Viagra: it’s something which happens to most of us. You’re browsing through your inbox and then suddenly there’s an advert there for Viagra staring you in the face.
OK – I get that. Someone is sending out millions of e-mails; safe in the knowledge that even if they get a tiny percentage of respondents, it will have been worthwhile. I actually get relatively few spam e-mails either at home or work, so it’s never really been a hassle for me.
What I am starting to receive more frequently (especially at work) is the empty spam e-mail. No content whatsoever. Even inspecting the message body to try and work out if there’s something my e-mail client isn’t displaying turns up no answers.
So what use can an empty spam e-mail actually be to anyone (including the spammers)? It’s useless as marketing tool: the only information you’re receiving is the sender’s address, which is usually faked and not that of the real originator. So you can’t advertise or sell something a la little blue tablets. It’s useless as a tool to test for valid e-mail addresses: if an initial empty e-mail gets through, then what do you send as a follow-up? You might as well have sent a content-laden spam e-mail in the first place. Also, there’s no images for the user to download and indicate this is a valid and monitored e-mail account.
So what are empty e-mails really for? Any suggestions?
As a footnote to this blog entry, I had to do a quick Google search to confirm Viagra tablets were blue and not purple. Congratulations Ian, you’ve just done a search for Viagra on your work laptop.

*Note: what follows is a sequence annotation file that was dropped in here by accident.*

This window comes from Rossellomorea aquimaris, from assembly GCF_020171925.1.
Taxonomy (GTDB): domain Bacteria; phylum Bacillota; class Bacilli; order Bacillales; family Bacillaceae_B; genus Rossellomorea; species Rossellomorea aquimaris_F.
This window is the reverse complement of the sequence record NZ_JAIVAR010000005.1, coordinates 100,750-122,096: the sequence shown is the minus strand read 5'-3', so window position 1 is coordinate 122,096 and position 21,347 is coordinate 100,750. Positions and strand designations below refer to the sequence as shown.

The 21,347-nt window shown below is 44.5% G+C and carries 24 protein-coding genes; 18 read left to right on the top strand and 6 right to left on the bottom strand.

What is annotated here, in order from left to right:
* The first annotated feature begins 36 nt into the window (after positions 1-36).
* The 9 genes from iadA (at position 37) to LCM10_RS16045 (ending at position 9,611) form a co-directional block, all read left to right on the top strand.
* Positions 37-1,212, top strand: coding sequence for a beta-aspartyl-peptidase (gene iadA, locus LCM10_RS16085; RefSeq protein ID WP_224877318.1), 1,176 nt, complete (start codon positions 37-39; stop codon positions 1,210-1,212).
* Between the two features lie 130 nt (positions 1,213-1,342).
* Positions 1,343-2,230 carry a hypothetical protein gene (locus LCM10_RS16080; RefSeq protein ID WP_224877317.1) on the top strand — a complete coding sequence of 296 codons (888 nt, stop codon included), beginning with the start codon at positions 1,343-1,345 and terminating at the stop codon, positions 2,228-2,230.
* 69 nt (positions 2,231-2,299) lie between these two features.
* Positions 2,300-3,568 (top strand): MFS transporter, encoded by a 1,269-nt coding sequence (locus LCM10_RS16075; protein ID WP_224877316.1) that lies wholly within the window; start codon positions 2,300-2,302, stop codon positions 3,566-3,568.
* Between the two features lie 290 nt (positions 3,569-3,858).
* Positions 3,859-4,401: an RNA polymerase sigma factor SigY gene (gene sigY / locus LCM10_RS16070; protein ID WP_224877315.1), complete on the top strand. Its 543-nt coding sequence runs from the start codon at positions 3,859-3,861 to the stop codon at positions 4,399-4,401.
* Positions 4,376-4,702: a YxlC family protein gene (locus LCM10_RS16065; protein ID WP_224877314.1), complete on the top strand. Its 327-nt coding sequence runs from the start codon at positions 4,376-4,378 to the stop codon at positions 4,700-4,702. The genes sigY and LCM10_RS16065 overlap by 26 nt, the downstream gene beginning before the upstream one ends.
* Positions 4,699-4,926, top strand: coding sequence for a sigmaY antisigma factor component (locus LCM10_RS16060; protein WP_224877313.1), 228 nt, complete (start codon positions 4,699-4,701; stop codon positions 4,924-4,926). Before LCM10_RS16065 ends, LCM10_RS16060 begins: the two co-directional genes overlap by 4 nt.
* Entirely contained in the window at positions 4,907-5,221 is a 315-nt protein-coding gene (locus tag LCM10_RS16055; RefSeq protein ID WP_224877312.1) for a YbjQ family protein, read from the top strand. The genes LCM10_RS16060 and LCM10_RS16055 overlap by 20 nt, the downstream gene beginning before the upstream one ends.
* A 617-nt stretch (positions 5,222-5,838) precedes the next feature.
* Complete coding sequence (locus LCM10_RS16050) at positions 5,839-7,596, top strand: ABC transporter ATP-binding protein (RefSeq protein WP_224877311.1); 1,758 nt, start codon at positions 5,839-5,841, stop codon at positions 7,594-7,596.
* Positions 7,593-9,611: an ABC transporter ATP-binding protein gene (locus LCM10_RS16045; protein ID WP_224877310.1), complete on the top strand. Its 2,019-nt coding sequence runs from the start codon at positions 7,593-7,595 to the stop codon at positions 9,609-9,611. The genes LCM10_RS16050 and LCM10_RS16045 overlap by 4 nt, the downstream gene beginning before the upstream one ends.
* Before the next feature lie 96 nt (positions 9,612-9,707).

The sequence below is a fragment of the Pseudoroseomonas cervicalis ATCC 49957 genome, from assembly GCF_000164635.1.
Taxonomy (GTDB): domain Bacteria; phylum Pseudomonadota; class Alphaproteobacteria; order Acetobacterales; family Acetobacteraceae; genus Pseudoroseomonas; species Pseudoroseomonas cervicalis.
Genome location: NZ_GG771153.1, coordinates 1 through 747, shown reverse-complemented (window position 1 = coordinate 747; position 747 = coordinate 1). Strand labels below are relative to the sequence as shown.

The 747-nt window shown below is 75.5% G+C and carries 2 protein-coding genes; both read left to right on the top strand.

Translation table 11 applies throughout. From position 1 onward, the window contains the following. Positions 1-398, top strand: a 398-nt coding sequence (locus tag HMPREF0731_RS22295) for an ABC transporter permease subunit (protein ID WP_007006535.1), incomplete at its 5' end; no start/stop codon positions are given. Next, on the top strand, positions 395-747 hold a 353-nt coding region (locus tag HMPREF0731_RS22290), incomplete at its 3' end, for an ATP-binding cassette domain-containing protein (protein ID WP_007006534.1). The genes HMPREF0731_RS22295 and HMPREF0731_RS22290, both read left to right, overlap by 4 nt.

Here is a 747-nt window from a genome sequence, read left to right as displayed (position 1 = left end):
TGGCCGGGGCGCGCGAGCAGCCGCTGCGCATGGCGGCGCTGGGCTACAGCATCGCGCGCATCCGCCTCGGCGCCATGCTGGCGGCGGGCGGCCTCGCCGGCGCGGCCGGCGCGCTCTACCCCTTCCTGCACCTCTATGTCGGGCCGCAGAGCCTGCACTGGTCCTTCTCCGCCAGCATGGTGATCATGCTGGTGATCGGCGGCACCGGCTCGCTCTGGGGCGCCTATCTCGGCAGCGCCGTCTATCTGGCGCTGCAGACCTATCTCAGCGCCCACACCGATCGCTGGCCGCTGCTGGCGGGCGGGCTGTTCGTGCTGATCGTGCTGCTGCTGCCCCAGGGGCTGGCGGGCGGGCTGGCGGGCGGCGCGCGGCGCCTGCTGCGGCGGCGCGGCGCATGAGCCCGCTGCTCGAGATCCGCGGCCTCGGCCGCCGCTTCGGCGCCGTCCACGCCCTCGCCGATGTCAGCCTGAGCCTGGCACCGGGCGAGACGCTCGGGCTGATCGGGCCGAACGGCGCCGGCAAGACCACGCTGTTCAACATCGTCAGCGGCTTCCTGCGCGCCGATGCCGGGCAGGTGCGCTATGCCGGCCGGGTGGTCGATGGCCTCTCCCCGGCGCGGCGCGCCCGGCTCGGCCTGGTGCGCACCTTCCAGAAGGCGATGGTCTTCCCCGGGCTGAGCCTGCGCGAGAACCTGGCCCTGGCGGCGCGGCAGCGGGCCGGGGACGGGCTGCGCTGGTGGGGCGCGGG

We returned home on Saturday having spent a nice long week away in the North East with parents – hence no blogging. Unfortunately, I’ve been without e-mail since Tuesday because something had broken with my PC at home (which manages my e-mail and runs 24×7). That meant I’ve been without my e-mail fix for about 5 days now. 🙁
I first noticed something was wrong when I couldn’t connect with my usual webmail access. My mini-ITX PC fetches my mail and stores it locally, which I can then access from wherever I am in the world via a web interface. Something broke with this and I couldn’t work out what it was without physically accessing the machine: I couldn’t get any sort of remote access and being the security-conscious type that I am, there’s no “back-doors” to the system.
Unfortunately, on returning home I find that the PSU for the USB external drive on my mini-ITX PC has given up the ghost. It’s a laptop-style brick power supply, which is now failing to give any output. That meant the machine wouldn’t boot at all. I tried taking the disk from the external enclosure and installing directly into my mini-PC, but that had its own problems.
Normally the system boots off a CompactFlash card, which then passes control to the USB storage device. Now the USB storage device was missing, but the bootstrap on the CompactFlash card didn’t have the necessary modules to boot from an internal drive. The disk itself had an old, old version of the bootstrap code, which meant I could boot the system (of sorts), but it meant I couldn’t access anything USB or network. So that was a catch-22 situation. The only system I could successfully boot was running a kernel for which I had no modules available.
I’ve finally now fixed things by creating a new bit of bootstrap code and booting from the hard disk using all-sorts of mkinitrd hackery. At least the system is now up and running, if not necessarily exactly how I wanted it.